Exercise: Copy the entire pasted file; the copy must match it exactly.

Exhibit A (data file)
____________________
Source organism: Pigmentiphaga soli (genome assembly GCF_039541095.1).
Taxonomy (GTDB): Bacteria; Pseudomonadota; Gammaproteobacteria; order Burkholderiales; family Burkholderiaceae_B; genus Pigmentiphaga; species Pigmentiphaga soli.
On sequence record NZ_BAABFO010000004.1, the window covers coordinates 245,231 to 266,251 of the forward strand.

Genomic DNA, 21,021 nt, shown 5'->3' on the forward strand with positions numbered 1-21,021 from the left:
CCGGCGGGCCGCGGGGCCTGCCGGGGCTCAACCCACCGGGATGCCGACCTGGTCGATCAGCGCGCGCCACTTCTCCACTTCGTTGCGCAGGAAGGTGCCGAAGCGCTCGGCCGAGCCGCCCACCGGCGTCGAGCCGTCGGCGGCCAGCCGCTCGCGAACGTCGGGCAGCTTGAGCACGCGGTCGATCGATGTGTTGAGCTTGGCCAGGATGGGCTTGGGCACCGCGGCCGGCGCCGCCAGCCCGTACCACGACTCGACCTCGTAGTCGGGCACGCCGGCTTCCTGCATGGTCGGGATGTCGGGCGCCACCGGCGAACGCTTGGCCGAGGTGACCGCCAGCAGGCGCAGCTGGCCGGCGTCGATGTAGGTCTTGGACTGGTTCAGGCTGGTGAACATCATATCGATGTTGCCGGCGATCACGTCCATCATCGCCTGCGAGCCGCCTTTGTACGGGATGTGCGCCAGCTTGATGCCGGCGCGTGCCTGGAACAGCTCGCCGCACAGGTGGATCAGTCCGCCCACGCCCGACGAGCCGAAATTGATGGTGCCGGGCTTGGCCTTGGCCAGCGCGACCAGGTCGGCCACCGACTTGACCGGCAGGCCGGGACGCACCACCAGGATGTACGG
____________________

Source organism: Pigmentiphaga soli (genome assembly GCF_039541095.1).
Taxonomy (GTDB): Bacteria; Pseudomonadota; Gammaproteobacteria; order Burkholderiales; family Burkholderiaceae_B; genus Pigmentiphaga; species Pigmentiphaga soli.
On sequence record NZ_BAABFO010000004.1, the window covers coordinates 245,231 to 266,251 of the forward strand.

Genomic DNA, 21,021 nt, shown 5'->3' on the forward strand with positions numbered 1-21,021 from the left:
CCGGCGGGCCGCGGGGCCTGCCGGGGCTCAACCCACCGGGATGCCGACCTGGTCGATCAGCGCGCGCCACTTCTCCACTTCGTTGCGCAGGAAGGTGCCGAAGCGCTCGGCCGAGCCGCCCACCGGCGTCGAGCCGTCGGCGGCCAGCCGCTCGCGAACGTCGGGCAGCTTGAGCACGCGGTCGATCGATGTGTTGAGCTTGGCCAGGATGGGCTTGGGCACCGCGGCCGGCGCCGCCAGCCCGTACCACGACTCGACCTCGTAGTCGGGCACGCCGGCTTCCTGCATGGTCGGGATGTCGGGCGCCACCGGCGAACGCTTGGCCGAGGTGACCGCCAGCAGGCGCAGCTGGCCGGCGTCGATGTAGGTCTTGGACTGGTTCAGGCTGGTGAACATCATATCGATGTTGCCGGCGATCACGTCCATCATCGCCTGCGAGCCGCCTTTGTACGGGATGTGCGCCAGCTTGATGCCGGCGCGTGCCTGGAACAGCTCGCCGCACAGGTGGATCAGTCCGCCCACGCCCGACGAGCCGAAATTGATGGTGCCGGGCTTGGCCTTGGCCAGCGCGACCAGGTCGGCCACCGACTTGACCGGCAGGCCGGGACGCACCACCAGGATGTACGG